Decatur environmental board suggests city buy greenspace owned by school districtCity Schools of Decatur has proposed building a new early childhood learning center near the Wilson Center. The property is located on West Trinity Place, between Electric Avenue and Commerce Drive. Photo by Zoe Seiler.
This story has been updated.
Decatur, GA — The Decatur Environmental Sustainability Board is considering drafting a letter to city officials to share the importance of the land at the corner of West Trinity Place and Commerce Drive.
The board has discussed the possibility of the city buying part of the property to maintain it as greenspace. The ESB will approve the draft of the letter at its next meeting.
The property is currently owned by City Schools of Decatur. It is located across the street from the CSD central offices. The school district bought the property from the Decatur Housing Authority in 2017.
“When the property was sold to CSD an agreement was made at that time to build an early learning center on the site,” CSD Superintendent Maggie Fehrman said. ” At this time no changes are being considered to that initial plan. CSD is not currently considering selling the property.”
But city officials haven’t given a definitive “no” to the idea of trying to buy the property.
The city of Decatur will soon begin the downtown master plan process and is in the process of creating a parks and recreation master plan. Decatur Mayor Patti Garrett said the master plans will guide the city’s decisions about greenspace acquisition and potential park space.
“The conversation I remember from 2017 is that we talked with CSD about maintaining the corner part of the property for a type of pocket park space which would be a great location for seniors from the Oliver House to interact with and enjoy seeing any students that were on campus,” Garrett said.
City Manager Andrea Arnold added,”it is premature to speculate about any specific parcel.”
At the July 22 Environmental Sustainability Board meeting, Sara Holmes, Active Living assistant director, said buying the land has been considered and the idea of moving the basketball court and playground from Ebster Field to across the street has been floated.
“It’s been talked about like what if we move the playground and basketball court across from the rec center and make that a safe park for the residents in that area,” Holmes said.
ESB member David Malkin raised a concern at the Aug. 26 meeting that the board should know what the school district has planned for that property before making a recommendation.
“If we’re going to seriously consider drafting a letter, that’s fine. We need to hear from the district first and have a discussion — what’s the current status of this piece of land? What plans, if any do you currently have for it? Then let’s weight the costs and benefits as we see them and then make a recommendation, but to do that prematurely is irresponsible,” he said.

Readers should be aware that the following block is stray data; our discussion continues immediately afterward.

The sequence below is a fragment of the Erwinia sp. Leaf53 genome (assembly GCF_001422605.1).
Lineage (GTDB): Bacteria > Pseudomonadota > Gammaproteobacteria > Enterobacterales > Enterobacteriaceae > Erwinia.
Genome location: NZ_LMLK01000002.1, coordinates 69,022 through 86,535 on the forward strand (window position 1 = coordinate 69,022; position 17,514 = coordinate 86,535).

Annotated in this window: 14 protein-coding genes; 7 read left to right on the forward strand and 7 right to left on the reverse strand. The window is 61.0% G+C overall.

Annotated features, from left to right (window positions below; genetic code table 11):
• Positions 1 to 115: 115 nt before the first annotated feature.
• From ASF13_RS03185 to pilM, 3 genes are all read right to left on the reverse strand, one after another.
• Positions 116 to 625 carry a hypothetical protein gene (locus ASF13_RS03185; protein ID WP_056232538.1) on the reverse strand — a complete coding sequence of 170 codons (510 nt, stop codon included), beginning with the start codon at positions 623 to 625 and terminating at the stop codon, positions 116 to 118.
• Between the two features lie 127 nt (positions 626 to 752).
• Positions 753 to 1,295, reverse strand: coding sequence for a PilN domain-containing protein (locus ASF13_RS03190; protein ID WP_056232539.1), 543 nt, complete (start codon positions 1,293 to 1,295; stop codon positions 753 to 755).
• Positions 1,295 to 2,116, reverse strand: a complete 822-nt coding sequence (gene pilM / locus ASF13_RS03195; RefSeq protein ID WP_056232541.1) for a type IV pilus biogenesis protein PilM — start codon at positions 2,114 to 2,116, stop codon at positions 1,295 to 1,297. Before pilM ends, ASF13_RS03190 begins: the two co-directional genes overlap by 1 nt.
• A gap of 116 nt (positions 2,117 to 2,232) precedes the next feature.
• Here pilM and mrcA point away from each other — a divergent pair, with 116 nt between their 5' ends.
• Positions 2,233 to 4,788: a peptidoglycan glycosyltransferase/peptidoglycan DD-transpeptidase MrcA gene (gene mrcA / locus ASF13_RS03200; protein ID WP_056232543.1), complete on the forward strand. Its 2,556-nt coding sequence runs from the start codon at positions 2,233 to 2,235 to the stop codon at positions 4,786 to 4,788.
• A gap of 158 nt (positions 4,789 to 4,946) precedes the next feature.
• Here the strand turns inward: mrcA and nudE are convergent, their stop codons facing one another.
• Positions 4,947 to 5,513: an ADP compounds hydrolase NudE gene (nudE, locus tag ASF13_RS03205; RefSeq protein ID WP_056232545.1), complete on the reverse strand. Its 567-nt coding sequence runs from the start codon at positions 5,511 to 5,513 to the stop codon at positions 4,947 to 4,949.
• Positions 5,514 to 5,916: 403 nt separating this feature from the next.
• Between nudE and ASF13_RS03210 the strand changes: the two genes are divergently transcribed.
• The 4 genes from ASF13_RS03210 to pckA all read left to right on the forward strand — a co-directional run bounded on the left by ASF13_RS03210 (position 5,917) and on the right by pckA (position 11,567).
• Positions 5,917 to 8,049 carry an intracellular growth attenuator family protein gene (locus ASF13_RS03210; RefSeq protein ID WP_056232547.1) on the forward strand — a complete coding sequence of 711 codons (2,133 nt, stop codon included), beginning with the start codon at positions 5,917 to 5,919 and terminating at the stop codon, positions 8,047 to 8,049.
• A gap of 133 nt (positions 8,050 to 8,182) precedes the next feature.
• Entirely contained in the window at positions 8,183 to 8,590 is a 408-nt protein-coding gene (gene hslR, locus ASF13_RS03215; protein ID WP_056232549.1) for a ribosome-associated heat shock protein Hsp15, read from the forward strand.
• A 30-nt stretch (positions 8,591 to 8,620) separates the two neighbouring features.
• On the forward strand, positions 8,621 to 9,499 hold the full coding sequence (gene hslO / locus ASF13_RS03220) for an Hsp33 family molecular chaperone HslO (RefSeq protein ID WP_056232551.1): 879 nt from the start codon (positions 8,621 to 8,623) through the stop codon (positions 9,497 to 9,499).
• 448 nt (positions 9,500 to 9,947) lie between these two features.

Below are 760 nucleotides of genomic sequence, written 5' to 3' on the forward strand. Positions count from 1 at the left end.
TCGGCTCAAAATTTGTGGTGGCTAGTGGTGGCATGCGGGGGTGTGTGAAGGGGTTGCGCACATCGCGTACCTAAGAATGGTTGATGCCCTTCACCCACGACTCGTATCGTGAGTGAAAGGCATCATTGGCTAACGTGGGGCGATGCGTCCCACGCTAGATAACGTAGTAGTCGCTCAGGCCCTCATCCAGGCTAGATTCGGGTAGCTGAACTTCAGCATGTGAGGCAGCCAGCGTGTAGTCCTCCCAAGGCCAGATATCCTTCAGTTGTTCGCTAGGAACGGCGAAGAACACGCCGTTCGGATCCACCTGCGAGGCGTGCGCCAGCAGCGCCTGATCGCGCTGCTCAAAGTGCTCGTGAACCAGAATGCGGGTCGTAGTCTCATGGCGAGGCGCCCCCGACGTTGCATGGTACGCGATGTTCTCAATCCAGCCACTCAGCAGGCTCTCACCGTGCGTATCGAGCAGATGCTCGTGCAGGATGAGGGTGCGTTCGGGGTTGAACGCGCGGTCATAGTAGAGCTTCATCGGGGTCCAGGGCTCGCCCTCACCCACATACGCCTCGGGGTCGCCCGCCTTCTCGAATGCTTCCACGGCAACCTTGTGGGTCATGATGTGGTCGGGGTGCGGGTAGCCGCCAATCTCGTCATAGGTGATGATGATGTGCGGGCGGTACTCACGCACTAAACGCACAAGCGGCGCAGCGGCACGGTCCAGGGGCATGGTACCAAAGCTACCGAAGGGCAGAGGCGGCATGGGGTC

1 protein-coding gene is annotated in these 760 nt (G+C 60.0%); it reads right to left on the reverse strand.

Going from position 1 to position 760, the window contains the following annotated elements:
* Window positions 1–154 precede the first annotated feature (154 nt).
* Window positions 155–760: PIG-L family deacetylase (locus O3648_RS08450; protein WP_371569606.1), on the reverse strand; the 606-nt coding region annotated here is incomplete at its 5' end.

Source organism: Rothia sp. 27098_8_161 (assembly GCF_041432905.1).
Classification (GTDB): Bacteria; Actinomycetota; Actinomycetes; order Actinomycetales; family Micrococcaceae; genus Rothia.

ESB member Allison Ericson challenged that and said the goal of the board is to obtain more greenspace, and it’s up to the school district to figure out what it will do with the land.
“My objection to that was, as the environmental sustainability board, our focus and one of our goals is to acquire greenspace. It’s not figuring out whether the school needs that land and needs other buildings,” Ericson said.
In October 2021, the Decatur School Board discussed a draft of the district’s five-year master plan, which totals $57 million, and the projects the board would like to see happen.
The five-year Capital Construction Master Plan addresses options to update and maintain the school and non-school facilities and will set the direction for development and growth at CSD to support the school system’s vision, according to the agenda packet.
The draft master plan includes a $24 million project for a new combined early learning center and upper elementary school along West Trinity Place between Electric Avenue and Commerce Drive.
“Back in 2017, the city, [Decatur Housing Authority] and City Schools of Decatur entered into an agreement when that land was purchased that would be the designation for that. I think it’s time for that project [to get] up and going,” Fehrman said at the October 2021 board meeting. “We see a need for it.”
The proposed new upper elementary school would have 10 classrooms with the capacity for 250 students total, and an administrative suite. The facility would also have a new media, multipurpose space, and a kitchen and cafeteria.
The early learning center would have an infant center, one and two-year-olds classrooms, a pre-school, and pre-K classrooms. The new building could double CSD’s current early learning center capacity.
The school board generally supported the idea of the project, but would like to see the facility be more focused on the early childhood learning center, not combined with an upper elementary school.
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